Bowie joins BTO's cuckoo class of 2018
As part of its ongoing Common Cuckoo project, the British Trust for Ornithology (BTO) has tagged a further 10 birds this summer, including one named by Chris Packham.
'Bowie', titled by Packham in memory of one of his favourite musicians, was tagged on Tuesday 22 May in the New Forest, Hampshire. On 12 June, his tag transmitted outside the UK for the first time, showing that he was just to the south of Orléans, France, and confirming that his autumn migration had commenced. He is currently north of Montluçon, central France, around 370 miles from his tagging site.
The project was launched in 2011 to help identify what might be driving the decline of Common Cuckoo in the UK, where almost three-quarters of breeding cuckoos have been lost since 1990. The study has revealed the life histories of individual cuckoos to scientists and the public alike, for the first time, uncovering the migration routes taken and possible causes behind the decline.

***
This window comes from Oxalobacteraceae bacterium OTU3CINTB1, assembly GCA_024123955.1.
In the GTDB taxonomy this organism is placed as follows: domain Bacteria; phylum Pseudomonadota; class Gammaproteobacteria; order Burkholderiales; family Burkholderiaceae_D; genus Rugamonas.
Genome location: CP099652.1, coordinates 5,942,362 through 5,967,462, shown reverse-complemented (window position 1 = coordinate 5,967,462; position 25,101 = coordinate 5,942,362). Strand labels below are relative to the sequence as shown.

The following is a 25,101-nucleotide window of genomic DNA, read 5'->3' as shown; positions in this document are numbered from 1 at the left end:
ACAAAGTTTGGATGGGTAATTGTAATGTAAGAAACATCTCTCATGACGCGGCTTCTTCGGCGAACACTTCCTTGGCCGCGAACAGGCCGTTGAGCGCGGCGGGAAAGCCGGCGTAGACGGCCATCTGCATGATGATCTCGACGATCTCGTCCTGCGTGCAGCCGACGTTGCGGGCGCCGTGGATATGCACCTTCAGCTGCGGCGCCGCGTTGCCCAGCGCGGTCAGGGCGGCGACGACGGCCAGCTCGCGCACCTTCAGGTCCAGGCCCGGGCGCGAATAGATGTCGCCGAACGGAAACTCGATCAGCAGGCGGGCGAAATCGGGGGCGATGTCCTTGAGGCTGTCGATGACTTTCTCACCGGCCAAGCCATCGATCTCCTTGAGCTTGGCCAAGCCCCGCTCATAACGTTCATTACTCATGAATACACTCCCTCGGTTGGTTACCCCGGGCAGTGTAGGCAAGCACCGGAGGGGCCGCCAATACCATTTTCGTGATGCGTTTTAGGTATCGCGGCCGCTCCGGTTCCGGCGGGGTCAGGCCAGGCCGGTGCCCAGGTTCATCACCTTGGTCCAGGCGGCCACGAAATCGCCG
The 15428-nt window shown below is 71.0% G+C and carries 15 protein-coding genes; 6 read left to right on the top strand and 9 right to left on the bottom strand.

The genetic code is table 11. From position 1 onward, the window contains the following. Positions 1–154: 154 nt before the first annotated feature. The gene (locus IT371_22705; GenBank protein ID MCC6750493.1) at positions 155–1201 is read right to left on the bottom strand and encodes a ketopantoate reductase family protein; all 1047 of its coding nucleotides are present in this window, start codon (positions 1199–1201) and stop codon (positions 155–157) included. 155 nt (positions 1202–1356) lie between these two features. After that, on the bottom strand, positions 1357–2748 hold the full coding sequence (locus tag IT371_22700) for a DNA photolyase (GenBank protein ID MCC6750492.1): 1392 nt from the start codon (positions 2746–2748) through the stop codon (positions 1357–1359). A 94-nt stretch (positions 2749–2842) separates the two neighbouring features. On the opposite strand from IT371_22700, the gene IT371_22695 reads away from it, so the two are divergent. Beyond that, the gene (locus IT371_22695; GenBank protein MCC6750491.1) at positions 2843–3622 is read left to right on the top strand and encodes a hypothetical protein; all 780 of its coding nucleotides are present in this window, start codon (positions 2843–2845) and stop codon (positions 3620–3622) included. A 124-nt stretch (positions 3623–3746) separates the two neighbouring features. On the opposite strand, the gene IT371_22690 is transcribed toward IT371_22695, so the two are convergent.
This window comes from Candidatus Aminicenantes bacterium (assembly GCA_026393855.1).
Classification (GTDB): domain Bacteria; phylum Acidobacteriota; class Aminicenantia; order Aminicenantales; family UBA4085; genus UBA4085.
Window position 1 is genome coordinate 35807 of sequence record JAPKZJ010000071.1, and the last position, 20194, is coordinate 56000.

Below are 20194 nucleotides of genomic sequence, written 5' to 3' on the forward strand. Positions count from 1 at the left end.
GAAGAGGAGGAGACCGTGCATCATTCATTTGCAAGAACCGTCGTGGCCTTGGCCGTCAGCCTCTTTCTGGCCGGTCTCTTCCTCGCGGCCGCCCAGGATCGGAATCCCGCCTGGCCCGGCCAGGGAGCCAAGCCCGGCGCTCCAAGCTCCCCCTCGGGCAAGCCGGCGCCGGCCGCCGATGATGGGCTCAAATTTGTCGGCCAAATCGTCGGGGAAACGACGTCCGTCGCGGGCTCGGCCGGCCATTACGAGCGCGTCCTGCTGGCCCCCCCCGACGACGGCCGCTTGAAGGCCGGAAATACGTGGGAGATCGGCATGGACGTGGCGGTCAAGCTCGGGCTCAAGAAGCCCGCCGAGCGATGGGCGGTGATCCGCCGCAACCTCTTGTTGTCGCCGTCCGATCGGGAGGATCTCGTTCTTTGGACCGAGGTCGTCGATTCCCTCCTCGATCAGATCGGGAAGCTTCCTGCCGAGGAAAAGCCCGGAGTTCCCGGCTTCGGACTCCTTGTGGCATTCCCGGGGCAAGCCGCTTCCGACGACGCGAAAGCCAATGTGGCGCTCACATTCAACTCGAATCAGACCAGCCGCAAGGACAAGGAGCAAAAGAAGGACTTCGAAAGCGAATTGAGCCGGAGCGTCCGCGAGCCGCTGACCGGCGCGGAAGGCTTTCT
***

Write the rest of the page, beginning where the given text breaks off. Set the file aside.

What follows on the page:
Since the beginning of the project, 80 cuckoos have been fitted with state-of-the-art satellite tags. Thanks to this, it's now known that the winter months are spent in the Congo rainforest, where they arrive in September and leave, via West Africa, in February. Heading south, the birds use one of two different routes, either through Spain or Italy, yet all winter in the same part of Central Africa – a migration pattern that was new to science when uncovered by the project.
At the moment it is uncertain which route Bowie will take, but the route he chooses may well determine his chances of survival. The survival rates for the two routes are very different, with those migrating via Spain suffering greater mortality. To date all of the cuckoos that have migrated through Spain have come from England, where cuckoos are declining rapidly. All of the cuckoos tagged in Wales and Scotland have taken the Italian route; in Scotland numbers are increasing, while in Wales they are mostly stable.
Dr Chris Hewson, lead scientist on the project, commented: "The route a cuckoo takes on migration seems to play a big part in its chances of survival, and that this could have a big impact on the cuckoo population in different parts of the UK. One of the things we need to understand is what determines the chosen route. Do they come from genetically different populations, for instance? Only time will tell. Right now I have everything crossed for this year's birds, and I'm looking forward to seeing which route they use over the next couple of weeks."